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Millions of vets sickened by hotbeds, toxins allowed to care under new law


More than 3.5 million veterans exposed to hearthstones and other toxins while serving overseas will be eligible for health care and benefits under a bipartisan bill signed into law on Tuesday.

President Joe Biden has signed legislation to give veterans suffering from respiratory illnesses and cancers from toxins they encountered in war zones access to necessary medical care. This historic bill is the culmination of years of work by veterans groups who say it is long overdue.

The bill is named after Sergeant First Class Heath Robinson, an Ohio National Guard soldier who was deployed to Kosovo and Iraq and died in 2020. During an event in Washington, DC, on Tuesday in support of the legislation, Susan Zeier, Robinson’s mother-in-law, described the ordeal her family endured.

Dressed in a military jacket with the name “Robinson” stitched on, Zeier described how her son-in-law was diagnosed in 2017 with stage four lung cancer, which her oncologist said was rare and could only be caused by prolonged toxic exposure. It was then, says Zeier, that she learned what a fire pit was.

A burn pit is an open trench where waste is burned and was a common disposal method at military sites in Iraq and Afghanistan, according to the US Department of Veterans Affairs (VA). Pits were used to dispose of chemicals, paint, medical and human waste, ammunition, and other potentially hazardous materials. In 2014, the VA established a registry in response to concerns about respiratory illnesses potentially caused by exposure to fireplaces.

The burns have been blamed for sickening American veterans who will soon have access to benefits under bipartisan legislation just signed into law by President Joe Biden. Above, an Afghan National Army soldier walks past a fire pit at a command outpost on March 22, 2013, in Kandahar province.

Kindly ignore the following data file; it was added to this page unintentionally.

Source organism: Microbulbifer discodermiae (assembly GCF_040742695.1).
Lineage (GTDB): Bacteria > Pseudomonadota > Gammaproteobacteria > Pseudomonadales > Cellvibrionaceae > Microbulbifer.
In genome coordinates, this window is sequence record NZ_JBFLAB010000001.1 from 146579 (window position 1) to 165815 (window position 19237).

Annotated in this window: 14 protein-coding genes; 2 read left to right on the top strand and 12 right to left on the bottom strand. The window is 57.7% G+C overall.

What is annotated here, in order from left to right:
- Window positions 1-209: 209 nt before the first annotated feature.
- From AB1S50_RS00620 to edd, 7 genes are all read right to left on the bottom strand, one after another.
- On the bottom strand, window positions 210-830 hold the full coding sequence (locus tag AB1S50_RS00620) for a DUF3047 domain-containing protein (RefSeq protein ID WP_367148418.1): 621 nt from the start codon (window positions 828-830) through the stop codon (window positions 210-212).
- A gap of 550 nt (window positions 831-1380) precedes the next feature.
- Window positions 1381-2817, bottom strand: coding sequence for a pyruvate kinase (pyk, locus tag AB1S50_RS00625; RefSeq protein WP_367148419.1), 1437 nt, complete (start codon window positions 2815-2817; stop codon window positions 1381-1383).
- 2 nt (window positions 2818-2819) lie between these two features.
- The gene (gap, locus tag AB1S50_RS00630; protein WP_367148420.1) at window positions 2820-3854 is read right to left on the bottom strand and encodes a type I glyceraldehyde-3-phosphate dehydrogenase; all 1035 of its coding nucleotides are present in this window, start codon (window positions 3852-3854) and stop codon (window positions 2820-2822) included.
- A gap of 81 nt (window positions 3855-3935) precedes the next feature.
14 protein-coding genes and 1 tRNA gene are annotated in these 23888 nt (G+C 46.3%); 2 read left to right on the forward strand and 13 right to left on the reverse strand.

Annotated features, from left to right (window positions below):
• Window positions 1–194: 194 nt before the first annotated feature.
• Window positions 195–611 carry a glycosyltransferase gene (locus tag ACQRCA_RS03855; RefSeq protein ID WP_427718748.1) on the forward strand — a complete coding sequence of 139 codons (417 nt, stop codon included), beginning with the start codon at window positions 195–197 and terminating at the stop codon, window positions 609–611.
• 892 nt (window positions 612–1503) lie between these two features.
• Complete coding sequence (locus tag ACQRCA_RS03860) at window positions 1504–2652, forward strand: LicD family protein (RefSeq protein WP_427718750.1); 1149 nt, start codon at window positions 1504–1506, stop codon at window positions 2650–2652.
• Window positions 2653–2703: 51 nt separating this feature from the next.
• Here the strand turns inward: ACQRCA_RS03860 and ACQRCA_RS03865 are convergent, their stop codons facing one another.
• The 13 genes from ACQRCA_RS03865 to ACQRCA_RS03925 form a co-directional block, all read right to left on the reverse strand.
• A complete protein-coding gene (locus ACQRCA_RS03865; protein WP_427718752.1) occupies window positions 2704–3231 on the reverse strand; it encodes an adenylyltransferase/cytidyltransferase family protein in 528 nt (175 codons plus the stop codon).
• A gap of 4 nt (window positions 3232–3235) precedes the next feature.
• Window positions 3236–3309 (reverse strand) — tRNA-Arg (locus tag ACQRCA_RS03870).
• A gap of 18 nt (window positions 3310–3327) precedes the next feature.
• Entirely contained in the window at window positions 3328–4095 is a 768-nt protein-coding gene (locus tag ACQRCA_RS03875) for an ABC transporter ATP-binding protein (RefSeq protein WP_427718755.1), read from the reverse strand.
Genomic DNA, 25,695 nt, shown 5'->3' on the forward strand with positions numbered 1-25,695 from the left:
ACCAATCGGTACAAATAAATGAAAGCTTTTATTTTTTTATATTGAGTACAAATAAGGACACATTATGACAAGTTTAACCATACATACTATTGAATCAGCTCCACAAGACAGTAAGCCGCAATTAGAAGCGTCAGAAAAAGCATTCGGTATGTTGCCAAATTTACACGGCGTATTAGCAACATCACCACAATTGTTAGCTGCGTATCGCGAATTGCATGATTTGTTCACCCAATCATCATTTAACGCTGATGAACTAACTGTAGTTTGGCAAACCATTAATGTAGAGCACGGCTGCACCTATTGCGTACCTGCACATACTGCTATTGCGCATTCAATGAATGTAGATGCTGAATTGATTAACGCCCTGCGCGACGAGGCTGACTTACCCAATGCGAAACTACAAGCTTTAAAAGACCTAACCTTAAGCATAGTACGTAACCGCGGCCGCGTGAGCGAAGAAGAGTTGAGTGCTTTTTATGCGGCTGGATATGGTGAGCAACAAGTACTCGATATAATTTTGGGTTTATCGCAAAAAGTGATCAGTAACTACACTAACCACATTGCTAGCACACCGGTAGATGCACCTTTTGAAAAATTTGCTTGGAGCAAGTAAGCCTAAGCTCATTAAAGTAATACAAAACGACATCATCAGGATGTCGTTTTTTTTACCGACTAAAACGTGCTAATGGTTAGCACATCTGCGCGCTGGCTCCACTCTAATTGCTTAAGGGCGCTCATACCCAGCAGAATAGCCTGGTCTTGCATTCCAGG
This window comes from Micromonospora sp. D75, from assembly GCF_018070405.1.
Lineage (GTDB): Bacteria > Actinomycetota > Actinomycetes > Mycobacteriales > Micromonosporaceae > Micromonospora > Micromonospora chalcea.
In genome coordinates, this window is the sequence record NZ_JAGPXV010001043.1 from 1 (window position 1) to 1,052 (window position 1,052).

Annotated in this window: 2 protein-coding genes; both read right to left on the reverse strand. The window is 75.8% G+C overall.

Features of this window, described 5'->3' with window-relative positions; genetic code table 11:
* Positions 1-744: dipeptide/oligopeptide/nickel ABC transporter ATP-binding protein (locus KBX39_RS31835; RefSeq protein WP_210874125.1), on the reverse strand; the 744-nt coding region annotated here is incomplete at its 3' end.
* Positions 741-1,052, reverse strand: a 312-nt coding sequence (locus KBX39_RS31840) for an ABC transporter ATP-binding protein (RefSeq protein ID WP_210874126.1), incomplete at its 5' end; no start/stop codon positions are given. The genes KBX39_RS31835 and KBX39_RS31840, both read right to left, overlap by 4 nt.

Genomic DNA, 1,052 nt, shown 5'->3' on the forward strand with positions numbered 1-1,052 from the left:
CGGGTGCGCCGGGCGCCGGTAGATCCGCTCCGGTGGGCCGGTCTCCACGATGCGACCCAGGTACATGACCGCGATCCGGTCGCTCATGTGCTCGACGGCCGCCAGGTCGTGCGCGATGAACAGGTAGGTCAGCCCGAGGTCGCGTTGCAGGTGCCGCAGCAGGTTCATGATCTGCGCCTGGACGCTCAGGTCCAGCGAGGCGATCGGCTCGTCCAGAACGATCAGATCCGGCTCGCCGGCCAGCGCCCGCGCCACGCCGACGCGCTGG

Andrew Burton/Getty Images

“A month before his cancer diagnosis, we learned that he had a rare autoimmune mucosal disease that was causing him recurrent gushing nosebleeds and bleeding from the ears,” Zeier said. “Needless to say, he spent his last three years on earth fighting the war that followed him back home.”

Caring for him became a physically and emotionally draining “around-the-clock ordeal”, and she said he had to move into his home to help her with his spontaneous, gushing nosebleeds while vomiting, rendering him unable to keep the oxygen tube in his nose. .

Zeier said Heath Robinson’s wife, Danielle Robinson, applied for VA caregiver benefits, but her application was denied after he was unable to prove that burns or other related trauma in battle had caused his illness.

Veterans’ groups said tens of thousands of other service members had had experiences similar to Robinson’s. The issue has gained traction in recent years, and President Joe Biden referred to hotspots in his State of the Union address in March.

“We owe it to our veterans and their families to deal with these consequences comprehensively,” the White House said in a statement Tuesday supporting the legislation. “Unfortunately, it has taken decades to understand the dangerous effects of harmful environmental exposures, leaving too many veterans without the benefits and services they need and deserve.”

The legislation adds 23 combustion sources and conditions related to toxic exposure to a list of presumed service-related conditions. It establishes 31 new VA health care facilities, expands health care eligibility for post-9/11 veterans, while improving screening for toxic-related illnesses.

“This is long overdue legislation,” Democratic Sen. Jon Tester, chairman of the Senate Veterans Affairs Committee, said at the event on Tuesday. “Because quite honestly, it’s hotbeds today. Yesterday was Agent Orange.”

But it will have a cost. The Congressional Budget Office estimates the bill will cost $278.5 billion over 10 years, about $40 billion less than a version passed by the House earlier.

Newsweek contacted Tester’s office for comment.




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